Thursday, April 25, 2013

The Monadnocks of Sinus Honoris

A northwest-southwest oriented groove between two inselbergs in Sinus Honoris (12.276°S; 18.712°E), an embayment near the northwest extreme of Mare Tranquillitatis. LROC Narrow Angle Camere (NAC) frame M181944849L, LRO orbit 11796, January 12, 2012. Illumination angle of incidence 67.94°from the west, field of view roughly 5.8 km across, resolution in the original 1.21 meters per pixel from 122.13  km [NASA/GSFC/Arizona State University].
James Ashley
LROC News System

Most of the physical sciences are instructive in the art of piecing together observations made at vastly different scales. Note, for example, how climatologists look at pollen in soil samples to assess climate change through time on a global scale. Geologists use microscopes to examine mm-scale crystals in order to understand magma chambers many cubic miles in volume.

Astronomers attempt to make sense of subatomic particles in the context of the entire visible Universe. With this in mind, try to explain the sculpted mountains in today's Featured Image, located at the northwestern margin of Mare Tranquillitatis.

Field of view shown at high-resolution in the LROC Featured Image released April 25, 2013 is outlined in yellow in this Wide Angle Camera (WAC) monochrome (566 nm) observation M165726769C, swept up in orbit 9557, July 19, 2011. Field of view 45.8 km, resolution 58 meters per pixel from 40.97 km [NASA/GSFC/Arizona State University].
You may find that adjusting the scale is necessary. Indeed; we will have to zoom out until we can see a good deal of the lunar nearside before the features have the context they need to be understood. (Examine the image above and below to pull back for increasingly smaller-scale, wider-field of view LROC WAC context images.)

A mosaic of the LROC WAC image immediately above, stitched together to observations of the same latitude from one orbit prior and after, July 19, 2011. Field of view roughly 145 km [NASA/GSFC/Arizona State University].
The WAC mosaic context image released with the LROC NAC Featured Image covers a more familiar 1,500 km wide field of view (one that happens also to include four of six successful Apollo landing sites; Apollo 11, 15, 16 and 17) [NASA/GSFC/Arizona State University].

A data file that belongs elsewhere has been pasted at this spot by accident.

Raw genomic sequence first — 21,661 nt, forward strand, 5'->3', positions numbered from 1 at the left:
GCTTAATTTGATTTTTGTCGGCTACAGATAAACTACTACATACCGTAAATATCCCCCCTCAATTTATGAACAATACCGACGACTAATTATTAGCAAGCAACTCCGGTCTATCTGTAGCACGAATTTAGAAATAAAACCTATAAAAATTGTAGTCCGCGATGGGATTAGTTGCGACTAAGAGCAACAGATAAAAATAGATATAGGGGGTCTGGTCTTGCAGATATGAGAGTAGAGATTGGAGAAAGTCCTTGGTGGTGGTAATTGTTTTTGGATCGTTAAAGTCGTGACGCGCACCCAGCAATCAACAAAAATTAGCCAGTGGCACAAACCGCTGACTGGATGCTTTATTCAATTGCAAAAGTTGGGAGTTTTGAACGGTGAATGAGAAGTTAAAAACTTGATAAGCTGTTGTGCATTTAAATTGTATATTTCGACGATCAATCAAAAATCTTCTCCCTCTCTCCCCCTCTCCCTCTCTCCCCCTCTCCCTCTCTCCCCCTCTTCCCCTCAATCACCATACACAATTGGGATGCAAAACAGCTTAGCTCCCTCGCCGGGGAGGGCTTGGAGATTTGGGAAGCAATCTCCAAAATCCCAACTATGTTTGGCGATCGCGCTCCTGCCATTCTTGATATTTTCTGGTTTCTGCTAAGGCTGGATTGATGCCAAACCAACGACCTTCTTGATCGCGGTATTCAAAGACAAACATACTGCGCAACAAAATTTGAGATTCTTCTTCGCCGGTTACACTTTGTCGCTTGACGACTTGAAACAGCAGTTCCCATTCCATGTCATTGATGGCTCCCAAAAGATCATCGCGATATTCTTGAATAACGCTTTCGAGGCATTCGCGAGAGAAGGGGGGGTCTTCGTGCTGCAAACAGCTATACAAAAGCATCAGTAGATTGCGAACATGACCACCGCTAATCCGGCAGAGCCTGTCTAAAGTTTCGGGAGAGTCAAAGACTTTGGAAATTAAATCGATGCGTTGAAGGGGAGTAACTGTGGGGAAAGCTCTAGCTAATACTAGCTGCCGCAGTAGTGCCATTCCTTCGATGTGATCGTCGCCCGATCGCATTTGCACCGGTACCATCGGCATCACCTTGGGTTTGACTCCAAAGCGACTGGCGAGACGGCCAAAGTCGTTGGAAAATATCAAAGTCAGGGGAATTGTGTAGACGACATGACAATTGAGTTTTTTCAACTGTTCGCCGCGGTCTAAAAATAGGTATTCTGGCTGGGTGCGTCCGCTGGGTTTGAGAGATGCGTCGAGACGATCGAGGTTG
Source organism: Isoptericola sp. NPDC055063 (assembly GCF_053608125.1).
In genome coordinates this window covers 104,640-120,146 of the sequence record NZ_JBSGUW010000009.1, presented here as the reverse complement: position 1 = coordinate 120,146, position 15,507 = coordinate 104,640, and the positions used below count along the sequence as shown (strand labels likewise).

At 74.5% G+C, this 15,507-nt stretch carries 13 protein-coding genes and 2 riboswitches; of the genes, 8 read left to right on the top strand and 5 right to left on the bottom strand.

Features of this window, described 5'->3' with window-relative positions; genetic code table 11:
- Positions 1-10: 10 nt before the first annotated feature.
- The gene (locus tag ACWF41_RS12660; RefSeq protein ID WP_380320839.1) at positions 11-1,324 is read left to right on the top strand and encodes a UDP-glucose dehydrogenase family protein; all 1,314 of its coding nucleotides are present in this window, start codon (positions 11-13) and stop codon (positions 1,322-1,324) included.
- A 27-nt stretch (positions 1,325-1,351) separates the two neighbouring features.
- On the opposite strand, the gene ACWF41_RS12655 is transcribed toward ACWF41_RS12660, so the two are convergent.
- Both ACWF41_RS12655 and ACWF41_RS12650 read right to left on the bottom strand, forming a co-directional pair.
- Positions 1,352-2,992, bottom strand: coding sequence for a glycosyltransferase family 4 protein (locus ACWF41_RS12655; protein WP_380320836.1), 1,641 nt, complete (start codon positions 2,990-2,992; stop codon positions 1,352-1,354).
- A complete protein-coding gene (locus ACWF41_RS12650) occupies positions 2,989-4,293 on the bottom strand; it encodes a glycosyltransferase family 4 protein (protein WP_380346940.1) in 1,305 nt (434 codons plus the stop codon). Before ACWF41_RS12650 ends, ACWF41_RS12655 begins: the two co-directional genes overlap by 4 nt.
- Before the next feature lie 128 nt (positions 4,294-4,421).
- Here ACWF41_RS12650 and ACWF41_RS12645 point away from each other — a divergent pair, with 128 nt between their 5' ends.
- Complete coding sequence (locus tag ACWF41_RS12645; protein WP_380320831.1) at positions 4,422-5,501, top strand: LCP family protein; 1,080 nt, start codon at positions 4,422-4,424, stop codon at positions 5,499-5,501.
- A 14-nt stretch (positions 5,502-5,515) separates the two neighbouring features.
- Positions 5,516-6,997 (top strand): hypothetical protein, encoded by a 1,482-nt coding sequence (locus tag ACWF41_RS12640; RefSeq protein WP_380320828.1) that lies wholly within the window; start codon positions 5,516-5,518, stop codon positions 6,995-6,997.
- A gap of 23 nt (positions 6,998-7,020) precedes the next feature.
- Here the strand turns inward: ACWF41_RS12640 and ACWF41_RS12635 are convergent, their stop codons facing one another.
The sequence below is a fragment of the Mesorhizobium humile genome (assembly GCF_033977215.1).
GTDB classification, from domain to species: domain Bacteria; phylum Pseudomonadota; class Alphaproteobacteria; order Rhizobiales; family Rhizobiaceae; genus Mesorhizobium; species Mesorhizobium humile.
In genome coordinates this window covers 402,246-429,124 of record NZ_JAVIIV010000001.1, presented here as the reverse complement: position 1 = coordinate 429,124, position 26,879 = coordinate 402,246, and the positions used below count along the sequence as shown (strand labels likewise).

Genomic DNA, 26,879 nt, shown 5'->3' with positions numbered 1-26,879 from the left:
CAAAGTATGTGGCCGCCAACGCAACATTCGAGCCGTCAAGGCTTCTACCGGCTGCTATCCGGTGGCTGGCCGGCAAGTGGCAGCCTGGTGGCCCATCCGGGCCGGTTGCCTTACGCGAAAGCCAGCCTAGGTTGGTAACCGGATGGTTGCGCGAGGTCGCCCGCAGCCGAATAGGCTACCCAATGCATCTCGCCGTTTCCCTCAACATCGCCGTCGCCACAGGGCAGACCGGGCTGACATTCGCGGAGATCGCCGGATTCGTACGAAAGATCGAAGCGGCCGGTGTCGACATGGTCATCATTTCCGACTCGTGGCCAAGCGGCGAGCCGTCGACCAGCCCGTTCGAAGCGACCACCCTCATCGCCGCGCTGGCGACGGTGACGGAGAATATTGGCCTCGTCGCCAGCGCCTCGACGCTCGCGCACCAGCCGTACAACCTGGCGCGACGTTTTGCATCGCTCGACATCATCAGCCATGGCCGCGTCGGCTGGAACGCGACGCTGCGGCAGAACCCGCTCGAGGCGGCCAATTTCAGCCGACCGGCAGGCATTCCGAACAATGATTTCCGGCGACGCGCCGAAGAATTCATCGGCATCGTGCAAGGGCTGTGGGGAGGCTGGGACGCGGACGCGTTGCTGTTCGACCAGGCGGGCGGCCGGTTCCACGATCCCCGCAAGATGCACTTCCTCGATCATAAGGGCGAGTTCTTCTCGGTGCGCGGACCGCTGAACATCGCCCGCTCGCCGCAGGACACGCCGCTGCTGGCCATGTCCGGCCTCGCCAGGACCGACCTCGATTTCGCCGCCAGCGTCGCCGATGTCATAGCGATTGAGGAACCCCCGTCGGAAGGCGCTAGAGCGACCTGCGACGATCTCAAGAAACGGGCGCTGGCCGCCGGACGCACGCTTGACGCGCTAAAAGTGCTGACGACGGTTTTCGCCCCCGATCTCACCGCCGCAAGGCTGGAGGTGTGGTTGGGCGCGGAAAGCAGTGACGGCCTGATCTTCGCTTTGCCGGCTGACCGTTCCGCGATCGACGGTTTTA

These mountains are members of a group of mare-surrounded highland structures nestled between Mare Tranquillitatis and Mare Serenitatis. Examination of the region will quickly reveal a strong northwest to southeast trending orientation to most of the upland features that points directly back to the Apennine Mountains, which form the southeastern rim of the Imbrium basin. Now we can see that this whole region was sculpted by ground-hugging forces unleashed in the terrible cataclysm that formed that basin. Imagine witnessing this awesome event from the Earth over 3 billion years ago; it would have been clearly visible to the unaided eye!

Isolated mountains like these, which rise from a surrounding plain, are often referred to by geologists as monadnocks or inselbergs ("island mountains," or "sky islands"). On Earth such features might be erosional remnants, but here in the Bay of Honor (Sinus Honoris) we know them to be isolated by surrounding mare deposits.

Click HERE to see the full NAC frame. Additional examples of large-scale features on the Moon can be explored with Four of a Kind in Catena Davy, Nearside Spectacular!, and A Scar in the Highlands.

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